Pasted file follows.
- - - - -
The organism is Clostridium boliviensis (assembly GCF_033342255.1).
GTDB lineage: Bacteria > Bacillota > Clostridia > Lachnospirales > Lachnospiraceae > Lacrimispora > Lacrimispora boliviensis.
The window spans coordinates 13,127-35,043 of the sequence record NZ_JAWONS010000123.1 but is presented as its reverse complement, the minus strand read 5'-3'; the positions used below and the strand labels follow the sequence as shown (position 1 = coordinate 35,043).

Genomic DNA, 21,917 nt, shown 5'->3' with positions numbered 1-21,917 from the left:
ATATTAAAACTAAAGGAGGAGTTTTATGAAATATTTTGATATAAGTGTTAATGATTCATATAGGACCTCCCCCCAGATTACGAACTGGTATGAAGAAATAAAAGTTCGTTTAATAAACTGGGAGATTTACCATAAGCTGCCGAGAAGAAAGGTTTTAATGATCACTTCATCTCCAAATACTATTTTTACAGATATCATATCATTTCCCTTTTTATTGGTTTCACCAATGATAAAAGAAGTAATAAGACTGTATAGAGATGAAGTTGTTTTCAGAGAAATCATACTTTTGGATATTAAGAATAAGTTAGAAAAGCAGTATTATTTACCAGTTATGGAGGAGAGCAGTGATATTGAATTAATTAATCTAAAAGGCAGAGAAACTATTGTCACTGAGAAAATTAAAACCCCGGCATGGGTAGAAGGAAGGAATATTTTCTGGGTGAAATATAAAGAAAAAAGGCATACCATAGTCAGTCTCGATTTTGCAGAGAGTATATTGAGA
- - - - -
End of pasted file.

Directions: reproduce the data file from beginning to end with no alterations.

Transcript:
The organism is Clostridium boliviensis (assembly GCF_033342255.1).
GTDB lineage: Bacteria > Bacillota > Clostridia > Lachnospirales > Lachnospiraceae > Lacrimispora > Lacrimispora boliviensis.
The window spans coordinates 13,127-35,043 of the sequence record NZ_JAWONS010000123.1 but is presented as its reverse complement, the minus strand read 5'-3'; the positions used below and the strand labels follow the sequence as shown (position 1 = coordinate 35,043).

Genomic DNA, 21,917 nt, shown 5'->3' with positions numbered 1-21,917 from the left:
ATATTAAAACTAAAGGAGGAGTTTTATGAAATATTTTGATATAAGTGTTAATGATTCATATAGGACCTCCCCCCAGATTACGAACTGGTATGAAGAAATAAAAGTTCGTTTAATAAACTGGGAGATTTACCATAAGCTGCCGAGAAGAAAGGTTTTAATGATCACTTCATCTCCAAATACTATTTTTACAGATATCATATCATTTCCCTTTTTATTGGTTTCACCAATGATAAAAGAAGTAATAAGACTGTATAGAGATGAAGTTGTTTTCAGAGAAATCATACTTTTGGATATTAAGAATAAGTTAGAAAAGCAGTATTATTTACCAGTTATGGAGGAGAGCAGTGATATTGAATTAATTAATCTAAAAGGCAGAGAAACTATTGTCACTGAGAAAATTAAAACCCCGGCATGGGTAGAAGGAAGGAATATTTTCTGGGTGAAATATAAAGAAAAAAGGCATACCATAGTCAGTCTCGATTTTGCAGAGAGTATATTGAGA